Torn neck arteries may be more common than once thought

By Laura Williamson, American Heart Association News

In red, the carotid arteries run along each side of the neck, while the vertebral arteries run through the spinal column in the neck. ( via Getty Images)
In red, the carotid arteries run along each side of the neck, while the vertebral arteries run through the spinal column in the neck. ( via Getty Images)

Along each side of the neck are a pair of arteries that supply blood to the brain. It's rare for one of those blood vessels to tear. But it's one of the most common causes of a stroke in younger adults, according to a new report that comes on the heels of research showing that cases appear to be rising, especially among women.

Known collectively as the cervical arteries, the carotid arteries supply blood to the front of the brain and the vertebral arteries supply the back. A tear in one of these arteries – called a cervical artery dissection – can happen spontaneously or be triggered by an injury or drastic neck movement. The tear makes it possible for blood clots to form, which can travel to or block blood flow to the brain, causing a stroke.

Torn neck arteries are responsible for as many as 1 in 4 strokes among adults under 50, says an American Heart Association scientific statement about cervical artery dissection published this month in the journal Stroke. The report came just days after a separate study in Stroke showed cases of cervical artery dissection in one Minnesota county have risen fourfold since 2002 and twelvefold in women.

But the dramatic rise may be less about an increase in dissections and more about a greater ability to diagnose them due to growing use of noninvasive imaging, said neurologist Dr. Zafer Keser, an assistant professor of neurology at the Mayo Clinic College of Medicine in Rochester, Minnesota. He was senior author of the study in Stroke.

"It may be related to increased usage of CT scans in the emergency setting," which has risen substantially in the past two decades, Keser said.

Rising awareness of neck artery tears among health care professionals also plays a role, said neurologist Dr. Shadi Yaghi, an associate professor and division chief for vascular neurology at the Alpert Medical School at Brown University in Providence, Rhode Island. Yaghi chaired the committee that wrote the AHA scientific statement.

"People are looking for this and ordering scans when there is a suspected stroke," he said. "We're picking it up more. I don't see a strong reason why it would happen more."

While it's unclear what causes dissections that don't result from injuries, some people may be born with a genetic predisposition to weakened arteries that can tear more easily, Yaghi said. Inflammation or some infections also may make arteries more vulnerable to rupture when a person jerks or suddenly twists their neck.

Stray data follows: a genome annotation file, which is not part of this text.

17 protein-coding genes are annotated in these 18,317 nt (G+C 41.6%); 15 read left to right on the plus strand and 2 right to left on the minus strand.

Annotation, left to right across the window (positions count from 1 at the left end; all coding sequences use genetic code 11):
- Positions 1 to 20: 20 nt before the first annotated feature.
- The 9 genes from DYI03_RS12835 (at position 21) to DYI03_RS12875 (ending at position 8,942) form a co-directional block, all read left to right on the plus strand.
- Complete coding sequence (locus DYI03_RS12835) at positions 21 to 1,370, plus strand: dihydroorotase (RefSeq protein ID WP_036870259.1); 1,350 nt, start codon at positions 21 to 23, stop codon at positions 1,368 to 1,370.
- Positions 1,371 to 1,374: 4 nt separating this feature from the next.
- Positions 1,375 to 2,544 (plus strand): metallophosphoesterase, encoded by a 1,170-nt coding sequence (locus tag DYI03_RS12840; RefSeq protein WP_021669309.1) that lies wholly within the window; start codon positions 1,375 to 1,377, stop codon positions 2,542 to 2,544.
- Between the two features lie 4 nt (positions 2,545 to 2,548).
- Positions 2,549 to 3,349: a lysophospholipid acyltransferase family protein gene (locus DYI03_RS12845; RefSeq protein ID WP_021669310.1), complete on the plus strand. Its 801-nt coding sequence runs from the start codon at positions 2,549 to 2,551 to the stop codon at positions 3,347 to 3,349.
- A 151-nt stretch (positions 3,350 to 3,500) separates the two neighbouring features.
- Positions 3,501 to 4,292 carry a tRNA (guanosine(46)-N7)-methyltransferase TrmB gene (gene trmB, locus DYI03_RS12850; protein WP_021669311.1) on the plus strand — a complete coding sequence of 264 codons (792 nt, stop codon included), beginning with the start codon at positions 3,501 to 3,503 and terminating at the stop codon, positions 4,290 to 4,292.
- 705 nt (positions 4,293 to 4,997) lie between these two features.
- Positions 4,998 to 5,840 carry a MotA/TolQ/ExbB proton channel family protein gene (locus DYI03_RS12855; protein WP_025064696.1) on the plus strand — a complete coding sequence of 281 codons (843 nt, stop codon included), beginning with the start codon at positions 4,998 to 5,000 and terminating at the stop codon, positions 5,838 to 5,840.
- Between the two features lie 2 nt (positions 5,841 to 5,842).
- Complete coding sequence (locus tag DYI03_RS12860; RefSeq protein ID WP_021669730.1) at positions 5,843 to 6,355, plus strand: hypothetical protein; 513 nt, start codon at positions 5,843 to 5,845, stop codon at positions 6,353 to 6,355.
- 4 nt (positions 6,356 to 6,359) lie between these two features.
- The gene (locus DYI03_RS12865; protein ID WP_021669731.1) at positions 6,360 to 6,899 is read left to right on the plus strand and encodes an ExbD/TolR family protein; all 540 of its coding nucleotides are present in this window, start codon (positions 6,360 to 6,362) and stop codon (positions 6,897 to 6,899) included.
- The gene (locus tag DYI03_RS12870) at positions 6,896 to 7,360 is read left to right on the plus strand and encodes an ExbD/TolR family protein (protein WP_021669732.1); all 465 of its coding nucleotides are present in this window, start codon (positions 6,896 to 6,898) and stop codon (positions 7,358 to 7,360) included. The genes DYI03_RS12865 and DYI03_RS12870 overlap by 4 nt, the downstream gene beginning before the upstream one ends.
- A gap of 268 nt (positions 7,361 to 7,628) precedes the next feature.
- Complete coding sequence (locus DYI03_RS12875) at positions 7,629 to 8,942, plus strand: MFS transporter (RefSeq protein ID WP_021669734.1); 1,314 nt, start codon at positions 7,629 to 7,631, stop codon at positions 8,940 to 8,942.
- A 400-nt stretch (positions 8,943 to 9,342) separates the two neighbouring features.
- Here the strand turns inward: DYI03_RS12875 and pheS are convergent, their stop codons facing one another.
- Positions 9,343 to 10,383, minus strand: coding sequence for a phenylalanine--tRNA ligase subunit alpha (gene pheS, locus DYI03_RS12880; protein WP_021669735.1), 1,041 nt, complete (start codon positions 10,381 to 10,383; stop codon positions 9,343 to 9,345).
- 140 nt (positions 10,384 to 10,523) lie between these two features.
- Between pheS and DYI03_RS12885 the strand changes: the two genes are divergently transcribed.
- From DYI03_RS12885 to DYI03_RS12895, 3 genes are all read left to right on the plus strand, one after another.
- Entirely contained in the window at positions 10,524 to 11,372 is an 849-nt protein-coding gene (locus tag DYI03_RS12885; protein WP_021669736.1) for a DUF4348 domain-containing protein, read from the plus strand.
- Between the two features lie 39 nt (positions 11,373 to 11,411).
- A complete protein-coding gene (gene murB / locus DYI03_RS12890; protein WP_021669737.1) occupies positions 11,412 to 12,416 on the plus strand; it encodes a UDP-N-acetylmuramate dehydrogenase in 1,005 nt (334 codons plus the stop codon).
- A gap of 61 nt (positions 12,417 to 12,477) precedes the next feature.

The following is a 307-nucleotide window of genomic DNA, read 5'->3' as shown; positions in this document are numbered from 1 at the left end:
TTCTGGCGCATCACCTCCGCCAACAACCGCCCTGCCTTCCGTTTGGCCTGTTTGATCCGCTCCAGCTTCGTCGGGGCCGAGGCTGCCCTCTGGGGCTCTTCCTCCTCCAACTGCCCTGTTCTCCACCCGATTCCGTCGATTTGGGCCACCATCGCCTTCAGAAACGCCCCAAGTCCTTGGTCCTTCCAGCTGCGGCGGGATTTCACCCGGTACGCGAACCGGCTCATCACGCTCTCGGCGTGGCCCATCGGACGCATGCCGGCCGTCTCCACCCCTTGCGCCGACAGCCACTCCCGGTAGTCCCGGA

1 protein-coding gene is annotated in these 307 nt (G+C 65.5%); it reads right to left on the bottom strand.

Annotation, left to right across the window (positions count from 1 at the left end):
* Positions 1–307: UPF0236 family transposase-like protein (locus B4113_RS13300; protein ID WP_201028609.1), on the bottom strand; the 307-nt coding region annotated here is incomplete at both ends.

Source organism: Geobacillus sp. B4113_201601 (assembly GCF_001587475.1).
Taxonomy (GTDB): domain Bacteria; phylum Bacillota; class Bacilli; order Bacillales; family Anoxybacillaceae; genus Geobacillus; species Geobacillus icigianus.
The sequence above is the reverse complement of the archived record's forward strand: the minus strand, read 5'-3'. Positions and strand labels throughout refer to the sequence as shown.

"You need to have the perfect storm for this to happen," he said.

The data also suggests that health care professionals are diagnosing cervical dissections in women earlier, before they cause a stroke, Keser said. He said his study in Stroke found only 28% of women with cervical dissections experienced strokes, compared to 45% of men.

"As a community, we may be doing a better job taking women's symptoms more seriously than before," Keser said. "Maybe we're doing a better job of getting rid of our biases. But that's just my speculation."

Cervical artery dissection can be challenging to diagnose because symptoms – such as severe headache or neck pain – are so general. And sometimes a dissection occurs with no symptoms at all, Keser said. It may only be diagnosed after a person has a stroke.

"That is the most feared complication of dissection," he said. "It is one of the most common causes of stroke in young people. That's why it's very important to recognize the symptoms."

Severe headaches, for example, can be misdiagnosed as migraines, which are more common in women than men, Yaghi said. "If a woman has a history of migraines, and she's having a headache that is not similar to her typical migraine, she should seek medical attention immediately."

Immediate treatment is important, he said, because the risk of having a stroke is highest within the first few weeks.

Treatment includes blood-thinning medications, including antiplatelet and anticoagulant drugs, to prevent blood clots that can lead to strokes, and pain management to alleviate headaches and neck pain if needed, Keser said.

The AHA report suggests treatment be individualized based on a person's stroke risk and risk for excessive bleeding, which can be caused by blood-thinning medications. It also encourages health care professionals to look beyond the arteries in the neck following a diagnosis to see whether arteries in other parts of the body are damaged.

"We need to look at the patient on the whole," Yaghi said. "If they have a problem here, they may have problems in other arteries."

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